Repentance invites us into new relationships. New relationships with God, new relationships with our neighbors. And that's our second word for today. Are you living in the kingdom? As yourself: “Am I able to love not just God, but other people? All people? Loving our fellow church members is easy, most of them are a lot like us: they look like us, they eat what we eat, they speak like we speak, they bathe regularly, they wear well kept clothes, and, basically live like we do. But what about that gay couple down the street? What about the homeless guy who wanders from spot to spot with his overladen shopping cart? What about the Muslim refugees who want to move to Shady Cove? What about that radical right wing conspiracy theorist who haunts your Facebook page? What about the youth walking through the mall with pants around their knees, not taking their eyes, or fingers, off their cell-phones? Can you love them? Can you love the African-American athlete who refuses to stand for, or recite the Pledge of Allegiance? Can you love the single mom in front of you in the checkout paying with food stamps? What about Hassan Rouhani President of Iran? Or Kim
Jong-un, Supreme Leader of North Korea? Do you love them? Or even President Donald Trump? How about Hillary Clinton? Bernie Sanders? Paul Ryan? How about ISIS? I think you get the picture. We are called to love them all, as much as we love ourselves. You don't have have to approve of them, you don't have to agree with them. You have to love them. I will never forget Fr. Evenson telling us in Confirmation class: “You don't have to like them; just love them.” That's what being a Christian means. That's what living in the kingdom means.

For his book Hard Living People and Mainstream Christians, Tex Sample interviewed people who are alienated from the middle class, and the church. He also interviewed pastors. Pastor Don Bakely told of working hard to bring together the white members of his inner-city church (Most of whom drove to church from the suburbs, with the hardscrabble African-American folks who lived nearby. He was just starting to earn the trust of some local teens, members of a gang. They began hanging out around the church because they were beginning to feel accepted. They were a rough group led by a kid called Big Mart, and not all members of the congregation appreciated what Pastor Bakely was doing. One day the matriarch of the church, Ella, had a run in with Big Mart who called her a
name she had probably never heard before. She was irate and demanded Pastor Bakely, to kick Big Mart and his friends out of the church.

Pastor Bakely asked her to listen to a story; then, after thinking about the story she could decide how to deal with Big Mart and company.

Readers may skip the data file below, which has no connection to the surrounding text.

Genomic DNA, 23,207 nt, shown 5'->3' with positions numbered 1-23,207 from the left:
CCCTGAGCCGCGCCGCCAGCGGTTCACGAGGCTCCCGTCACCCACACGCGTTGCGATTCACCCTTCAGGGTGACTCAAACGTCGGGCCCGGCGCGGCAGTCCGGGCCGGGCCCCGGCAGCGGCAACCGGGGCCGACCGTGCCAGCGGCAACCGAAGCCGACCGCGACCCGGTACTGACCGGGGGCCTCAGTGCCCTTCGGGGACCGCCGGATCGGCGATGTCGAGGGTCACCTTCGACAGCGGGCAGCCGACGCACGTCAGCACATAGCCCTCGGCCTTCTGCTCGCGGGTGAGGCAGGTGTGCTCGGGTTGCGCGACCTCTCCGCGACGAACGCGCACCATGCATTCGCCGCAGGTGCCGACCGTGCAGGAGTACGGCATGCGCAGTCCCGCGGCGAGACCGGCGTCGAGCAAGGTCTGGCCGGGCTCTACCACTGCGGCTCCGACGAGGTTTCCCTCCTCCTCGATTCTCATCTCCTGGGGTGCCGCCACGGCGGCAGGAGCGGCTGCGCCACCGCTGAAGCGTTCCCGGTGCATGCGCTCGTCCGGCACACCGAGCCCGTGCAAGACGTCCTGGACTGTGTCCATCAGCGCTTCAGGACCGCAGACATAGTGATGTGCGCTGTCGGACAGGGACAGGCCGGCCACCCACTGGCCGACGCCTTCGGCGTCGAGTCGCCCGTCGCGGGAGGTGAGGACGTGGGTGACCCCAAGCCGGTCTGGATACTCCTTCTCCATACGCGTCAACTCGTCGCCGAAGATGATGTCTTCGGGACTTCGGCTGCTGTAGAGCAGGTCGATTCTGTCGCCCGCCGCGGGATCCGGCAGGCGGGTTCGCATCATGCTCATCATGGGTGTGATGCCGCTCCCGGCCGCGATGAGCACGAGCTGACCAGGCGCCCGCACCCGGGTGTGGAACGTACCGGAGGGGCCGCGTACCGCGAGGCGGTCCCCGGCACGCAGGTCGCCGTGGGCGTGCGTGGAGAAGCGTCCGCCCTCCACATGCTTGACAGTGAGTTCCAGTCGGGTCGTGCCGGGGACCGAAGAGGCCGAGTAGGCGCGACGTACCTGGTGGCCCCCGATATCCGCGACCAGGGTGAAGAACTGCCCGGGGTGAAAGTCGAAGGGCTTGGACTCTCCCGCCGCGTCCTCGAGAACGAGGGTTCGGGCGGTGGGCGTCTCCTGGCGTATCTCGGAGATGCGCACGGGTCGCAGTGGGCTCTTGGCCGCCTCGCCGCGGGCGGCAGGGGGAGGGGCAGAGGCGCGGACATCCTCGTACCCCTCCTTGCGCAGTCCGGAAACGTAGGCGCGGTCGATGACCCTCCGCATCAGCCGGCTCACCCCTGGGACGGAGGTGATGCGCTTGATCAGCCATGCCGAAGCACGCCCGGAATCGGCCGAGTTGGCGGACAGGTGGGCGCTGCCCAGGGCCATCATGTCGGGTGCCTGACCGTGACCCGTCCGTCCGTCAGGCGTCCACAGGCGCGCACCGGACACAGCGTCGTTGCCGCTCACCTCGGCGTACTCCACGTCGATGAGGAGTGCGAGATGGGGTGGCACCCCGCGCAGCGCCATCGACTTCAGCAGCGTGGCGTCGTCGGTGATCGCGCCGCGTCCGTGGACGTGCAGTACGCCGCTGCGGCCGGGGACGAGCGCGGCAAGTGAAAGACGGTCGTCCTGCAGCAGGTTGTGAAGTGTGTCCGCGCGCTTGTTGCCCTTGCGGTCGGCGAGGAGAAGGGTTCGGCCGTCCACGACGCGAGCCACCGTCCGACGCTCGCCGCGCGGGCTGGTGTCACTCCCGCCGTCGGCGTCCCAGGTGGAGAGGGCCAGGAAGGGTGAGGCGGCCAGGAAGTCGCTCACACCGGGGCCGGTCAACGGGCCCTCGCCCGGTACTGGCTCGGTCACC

When Big Mart was just a child, his father came home drunk and angry one night. He lined up Mart and his siblings and forced them to watch while he murdered and dismembered their mother. Can you even imagine having to watch such thing? Was it any wonder Big Mart was rough around the edges. Was it any wonder he called nice little church ladies vulgar names?

Ella listened in silence to the story of Big Mart. In silence she left the office. What would she do? Pastor Bakely's entire ministry to the neighborhood rested
on her decision. After a while Ella returned to the Pastor's office: “You know,” she said, “I guess I'm just going to have to learn how to get cussed out.”

Ella was beginning to see what it truly means to live in the kingdom: it means loving those who cuss you out; loving those who would harm you; turning the other cheek. Jesus said Love God, Love Your Neighbor, Repent and Relate.

Lest we think the kingdom is all about doing, I would remind you that the Kingdom is also about receiving. The Kingdom isn't something we can think, work, give, or earn our way into. The Kingdom is a gift. Indeed, I probably should have put this part at the beginning of my sermon, because all the repenting, relating, and loving of others comes as a response to being a citizen of the Kingdom: to receiving God's grace. God's grace is waiting for each of us. It is freely given, without any precondition. It is ours for the asking, ours for the receiving.

George Wilson was a career criminal who, in the 1830s, was indicted on six counts of obstructing and robbing the U.S. Mail, including threatening a carrier with bodily harm, and violent assault (wounding a carrier). The violent assault carried a penalty of death. Rising public petition against the death penalty prompted then president, Andrew Jackson, to issue a pardon for the assault conviction.